Please use this identifier to cite or link to this item:
Vocabulary Usage in Hawaii: Affects of Opportunity for Interaction, Time for Mutual Acculturation, and Similarity of Background on Word Choice
|Title:||Vocabulary Usage in Hawaii: Affects of Opportunity for Interaction, Time for Mutual Acculturation, and Similarity of Background on Word Choice|
|Date Issued:||15 Jan 2014|
|Publisher:||University of Hawaii at Manoa|
|Abstract:||In a neighborhood Kaimuki grocery store in Honolulu a young Oriental cashier asl\.ed her customer, "Would you like it in a package?" The customer, daydreaming, asked "What?" The cashier responded, "Would you like it in a bag?" The customer, a speech-communication major and a four year resident of Hawaii, wanted to reassure the cashier that she understood her meaning of the word package. However, if the same question had been asked of the customer upon her arrival in the is1ands she vrould not have understood, and the cashier's substitution of the more standard term bag indicated that she thought the customer, possibly a mainland Haole*·, vrou1d not knovl her meaning of the word package. This exchange is an excellent illustration of the differences in American Eng1:lsh dialect which exist in Hawaii and the difficulties in communication vrhich can result because of these differences.|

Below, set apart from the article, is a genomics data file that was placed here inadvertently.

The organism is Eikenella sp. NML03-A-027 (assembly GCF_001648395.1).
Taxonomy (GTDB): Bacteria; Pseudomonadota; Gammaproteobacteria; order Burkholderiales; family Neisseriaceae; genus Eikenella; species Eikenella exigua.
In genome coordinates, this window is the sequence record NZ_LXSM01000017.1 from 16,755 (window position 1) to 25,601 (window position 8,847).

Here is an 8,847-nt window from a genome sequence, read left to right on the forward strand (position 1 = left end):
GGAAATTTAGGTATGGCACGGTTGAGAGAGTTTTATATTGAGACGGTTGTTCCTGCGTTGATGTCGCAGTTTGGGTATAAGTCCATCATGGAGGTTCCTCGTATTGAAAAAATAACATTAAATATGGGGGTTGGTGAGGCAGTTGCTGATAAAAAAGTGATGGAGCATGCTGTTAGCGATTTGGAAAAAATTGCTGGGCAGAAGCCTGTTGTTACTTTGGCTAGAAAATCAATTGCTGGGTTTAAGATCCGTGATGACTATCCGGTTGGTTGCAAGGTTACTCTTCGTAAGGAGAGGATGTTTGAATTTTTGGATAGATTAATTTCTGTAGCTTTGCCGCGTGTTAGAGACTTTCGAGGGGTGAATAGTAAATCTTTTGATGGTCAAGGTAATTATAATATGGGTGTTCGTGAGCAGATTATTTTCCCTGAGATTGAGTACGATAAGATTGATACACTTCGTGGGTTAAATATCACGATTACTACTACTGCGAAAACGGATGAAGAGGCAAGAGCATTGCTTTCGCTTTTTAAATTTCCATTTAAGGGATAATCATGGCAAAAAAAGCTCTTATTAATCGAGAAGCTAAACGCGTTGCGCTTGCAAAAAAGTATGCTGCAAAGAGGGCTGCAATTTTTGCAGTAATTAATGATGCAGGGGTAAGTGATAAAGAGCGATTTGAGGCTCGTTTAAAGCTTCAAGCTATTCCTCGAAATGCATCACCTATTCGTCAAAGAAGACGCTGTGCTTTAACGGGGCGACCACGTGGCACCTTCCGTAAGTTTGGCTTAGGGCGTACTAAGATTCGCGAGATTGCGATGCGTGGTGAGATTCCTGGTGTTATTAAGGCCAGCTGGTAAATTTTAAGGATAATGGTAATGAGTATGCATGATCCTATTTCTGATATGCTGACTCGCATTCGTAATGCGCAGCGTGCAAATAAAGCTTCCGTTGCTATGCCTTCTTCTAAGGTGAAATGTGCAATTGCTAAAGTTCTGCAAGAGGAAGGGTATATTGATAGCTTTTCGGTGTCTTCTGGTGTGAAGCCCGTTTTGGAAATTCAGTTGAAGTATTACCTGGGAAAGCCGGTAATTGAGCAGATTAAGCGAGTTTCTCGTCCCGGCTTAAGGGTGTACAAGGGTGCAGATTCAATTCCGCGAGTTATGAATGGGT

|Pages/Duration:||v, 112 pages|
|Rights:||All UHM Honors Projects are protected by copyright. They may be viewed from this source for any purpose, but reproduction or distribution in any format is prohibited without written permission from the copyright owner.|
|Appears in Collections:||
Honors Projects for Education|
Please email firstname.lastname@example.org if you need this content in ADA-compliant format.
Items in ScholarSpace are protected by copyright, with all rights reserved, unless otherwise indicated.